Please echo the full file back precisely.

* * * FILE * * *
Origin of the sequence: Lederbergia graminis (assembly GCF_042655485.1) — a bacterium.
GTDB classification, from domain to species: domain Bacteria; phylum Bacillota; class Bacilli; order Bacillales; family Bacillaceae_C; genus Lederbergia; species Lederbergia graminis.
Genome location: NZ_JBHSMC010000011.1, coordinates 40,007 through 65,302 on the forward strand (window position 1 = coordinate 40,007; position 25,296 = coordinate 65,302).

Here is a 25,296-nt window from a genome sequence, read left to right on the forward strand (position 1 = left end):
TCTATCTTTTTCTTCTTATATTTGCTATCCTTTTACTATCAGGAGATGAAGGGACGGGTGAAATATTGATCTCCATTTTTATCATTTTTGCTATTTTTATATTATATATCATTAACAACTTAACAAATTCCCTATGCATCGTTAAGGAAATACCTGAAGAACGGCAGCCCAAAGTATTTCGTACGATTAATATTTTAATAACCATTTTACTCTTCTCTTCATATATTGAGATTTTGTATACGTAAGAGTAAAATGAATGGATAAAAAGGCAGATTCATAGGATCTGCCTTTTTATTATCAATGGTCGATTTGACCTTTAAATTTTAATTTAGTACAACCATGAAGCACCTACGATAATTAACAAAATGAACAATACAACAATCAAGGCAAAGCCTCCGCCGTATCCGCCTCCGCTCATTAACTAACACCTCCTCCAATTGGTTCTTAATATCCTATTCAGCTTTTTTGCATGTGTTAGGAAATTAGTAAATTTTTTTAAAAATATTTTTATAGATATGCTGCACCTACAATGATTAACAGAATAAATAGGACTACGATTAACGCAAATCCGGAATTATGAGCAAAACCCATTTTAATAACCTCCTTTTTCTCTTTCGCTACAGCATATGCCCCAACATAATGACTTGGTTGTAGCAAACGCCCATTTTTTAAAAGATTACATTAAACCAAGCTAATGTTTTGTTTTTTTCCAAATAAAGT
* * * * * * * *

Origin of the sequence: Lederbergia graminis (assembly GCF_042655485.1) — a bacterium.
GTDB classification, from domain to species: domain Bacteria; phylum Bacillota; class Bacilli; order Bacillales; family Bacillaceae_C; genus Lederbergia; species Lederbergia graminis.
Genome location: NZ_JBHSMC010000011.1, coordinates 40,007 through 65,302 on the forward strand (window position 1 = coordinate 40,007; position 25,296 = coordinate 65,302).

Here is a 25,296-nt window from a genome sequence, read left to right on the forward strand (position 1 = left end):
TCTATCTTTTTCTTCTTATATTTGCTATCCTTTTACTATCAGGAGATGAAGGGACGGGTGAAATATTGATCTCCATTTTTATCATTTTTGCTATTTTTATATTATATATCATTAACAACTTAACAAATTCCCTATGCATCGTTAAGGAAATACCTGAAGAACGGCAGCCCAAAGTATTTCGTACGATTAATATTTTAATAACCATTTTACTCTTCTCTTCATATATTGAGATTTTGTATACGTAAGAGTAAAATGAATGGATAAAAAGGCAGATTCATAGGATCTGCCTTTTTATTATCAATGGTCGATTTGACCTTTAAATTTTAATTTAGTACAACCATGAAGCACCTACGATAATTAACAAAATGAACAATACAACAATCAAGGCAAAGCCTCCGCCGTATCCGCCTCCGCTCATTAACTAACACCTCCTCCAATTGGTTCTTAATATCCTATTCAGCTTTTTTGCATGTGTTAGGAAATTAGTAAATTTTTTTAAAAATATTTTTATAGATATGCTGCACCTACAATGATTAACAGAATAAATAGGACTACGATTAACGCAAATCCGGAATTATGAGCAAAACCCATTTTAATAACCTCCTTTTTCTCTTTCGCTACAGCATATGCCCCAACATAATGACTTGGTTGTAGCAAACGCCCATTTTTTAAAAGATTACATTAAACCAAGCTAATGTTTTGTTTTTTTCCAAATAAAGT